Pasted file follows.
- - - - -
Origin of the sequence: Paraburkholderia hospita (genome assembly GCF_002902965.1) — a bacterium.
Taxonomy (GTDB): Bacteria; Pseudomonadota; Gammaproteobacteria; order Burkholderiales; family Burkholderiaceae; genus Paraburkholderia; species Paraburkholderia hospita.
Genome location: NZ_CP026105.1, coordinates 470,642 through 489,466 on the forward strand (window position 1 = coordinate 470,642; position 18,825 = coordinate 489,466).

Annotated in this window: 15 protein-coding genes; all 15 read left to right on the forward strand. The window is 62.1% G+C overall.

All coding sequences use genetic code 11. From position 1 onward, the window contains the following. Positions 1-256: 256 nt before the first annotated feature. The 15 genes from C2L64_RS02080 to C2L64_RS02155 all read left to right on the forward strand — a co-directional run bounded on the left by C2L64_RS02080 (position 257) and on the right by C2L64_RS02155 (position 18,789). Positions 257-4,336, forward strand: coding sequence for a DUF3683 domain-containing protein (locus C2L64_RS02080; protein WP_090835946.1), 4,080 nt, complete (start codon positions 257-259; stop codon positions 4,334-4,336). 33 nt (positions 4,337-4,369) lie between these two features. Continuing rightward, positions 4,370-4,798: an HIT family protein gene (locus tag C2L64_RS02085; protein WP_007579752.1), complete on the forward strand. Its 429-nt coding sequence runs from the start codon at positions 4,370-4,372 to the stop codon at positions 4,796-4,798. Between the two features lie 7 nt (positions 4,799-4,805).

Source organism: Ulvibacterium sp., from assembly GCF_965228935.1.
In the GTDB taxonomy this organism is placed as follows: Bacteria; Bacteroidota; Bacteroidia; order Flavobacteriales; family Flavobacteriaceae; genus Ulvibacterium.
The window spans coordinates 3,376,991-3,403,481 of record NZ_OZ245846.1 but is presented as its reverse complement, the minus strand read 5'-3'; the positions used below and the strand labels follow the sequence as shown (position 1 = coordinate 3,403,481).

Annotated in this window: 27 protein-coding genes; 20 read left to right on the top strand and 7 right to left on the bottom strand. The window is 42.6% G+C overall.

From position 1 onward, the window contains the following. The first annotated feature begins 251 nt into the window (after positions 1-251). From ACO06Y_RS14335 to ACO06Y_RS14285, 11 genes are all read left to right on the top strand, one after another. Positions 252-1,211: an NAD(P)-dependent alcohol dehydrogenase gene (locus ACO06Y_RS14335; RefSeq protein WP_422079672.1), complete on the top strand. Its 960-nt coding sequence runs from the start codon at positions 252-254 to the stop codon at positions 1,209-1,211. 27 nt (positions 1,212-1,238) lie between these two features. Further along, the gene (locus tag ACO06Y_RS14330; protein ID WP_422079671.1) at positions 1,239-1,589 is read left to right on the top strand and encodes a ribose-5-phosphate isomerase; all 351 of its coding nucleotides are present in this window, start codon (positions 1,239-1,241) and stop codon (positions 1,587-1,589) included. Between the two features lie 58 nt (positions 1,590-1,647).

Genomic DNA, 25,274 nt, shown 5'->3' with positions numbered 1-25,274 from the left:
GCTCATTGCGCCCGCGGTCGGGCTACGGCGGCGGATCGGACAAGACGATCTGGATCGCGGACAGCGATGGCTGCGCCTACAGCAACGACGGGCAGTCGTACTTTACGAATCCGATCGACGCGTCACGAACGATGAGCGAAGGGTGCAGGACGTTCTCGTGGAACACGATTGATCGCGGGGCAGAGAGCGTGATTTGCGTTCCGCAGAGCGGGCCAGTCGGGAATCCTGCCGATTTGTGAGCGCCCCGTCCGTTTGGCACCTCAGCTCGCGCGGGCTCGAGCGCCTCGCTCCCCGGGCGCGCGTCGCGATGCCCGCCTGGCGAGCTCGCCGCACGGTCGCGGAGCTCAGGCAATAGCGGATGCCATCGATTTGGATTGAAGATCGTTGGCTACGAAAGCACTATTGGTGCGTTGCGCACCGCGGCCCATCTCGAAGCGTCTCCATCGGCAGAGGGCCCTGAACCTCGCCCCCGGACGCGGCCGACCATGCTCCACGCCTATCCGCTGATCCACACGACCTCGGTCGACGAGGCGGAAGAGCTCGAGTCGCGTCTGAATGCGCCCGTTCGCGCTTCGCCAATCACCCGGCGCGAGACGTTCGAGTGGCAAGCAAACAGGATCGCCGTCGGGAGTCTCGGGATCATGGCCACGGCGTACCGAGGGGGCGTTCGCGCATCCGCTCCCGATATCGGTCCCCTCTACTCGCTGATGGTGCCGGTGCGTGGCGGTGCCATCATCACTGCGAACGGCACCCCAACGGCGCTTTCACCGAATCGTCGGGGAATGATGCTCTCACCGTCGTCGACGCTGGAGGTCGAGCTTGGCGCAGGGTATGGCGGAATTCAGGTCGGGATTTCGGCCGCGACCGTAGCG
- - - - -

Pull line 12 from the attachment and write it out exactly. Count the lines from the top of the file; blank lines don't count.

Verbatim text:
GCTCATTGCGCCCGCGGTCGGGCTACGGCGGCGGATCGGACAAGACGATCTGGATCGCGGACAGCGATGGCTGCGCCTACAGCAACGACGGGCAGTCGTACTTTACGAATCCGATCGACGCGTCACGAACGATGAGCGAAGGGTGCAGGACGTTCTCGTGGAACACGATTGATCGCGGGGCAGAGAGCGTGATTTGCGTTCCGCAGAGCGGGCCAGTCGGGAATCCTGCCGATTTGTGAGCGCCCCGTCCGTTTGGCACCTCAGCTCGCGCGGGCTCGAGCGCCTCGCTCCCCGGGCGCGCGTCGCGATGCCCGCCTGGCGAGCTCGCCGCACGGTCGCGGAGCTCAGGCAATAGCGGATGCCATCGATTTGGATTGAAGATCGTTGGCTACGAAAGCACTATTGGTGCGTTGCGCACCGCGGCCCATCTCGAAGCGTCTCCATCGGCAGAGGGCCCTGAACCTCGCCCCCGGACGCGGCCGACCATGCTCCACGCCTATCCGCTGATCCACACGACCTCGGTCGACGAGGCGGAAGAGCTCGAGTCGCGTCTGAATGCGCCCGTTCGCGCTTCGCCAATCACCCGGCGCGAGACGTTCGAGTGGCAAGCAAACAGGATCGCCGTCGGGAGTCTCGGGATCATGGCCACGGCGTACCGAGGGGGCGTTCGCGCATCCGCTCCCGATATCGGTCCCCTCTACTCGCTGATGGTGCCGGTGCGTGGCGGTGCCATCATCACTGCGAACGGCACCCCAACGGCGCTTTCACCGAATCGTCGGGGAATGATGCTCTCACCGTCGTCGACGCTGGAGGTCGAGCTTGGCGCAGGGTATGGCGGAATTCAGGTCGGGATTTCGGCCGCGACCGTAGCG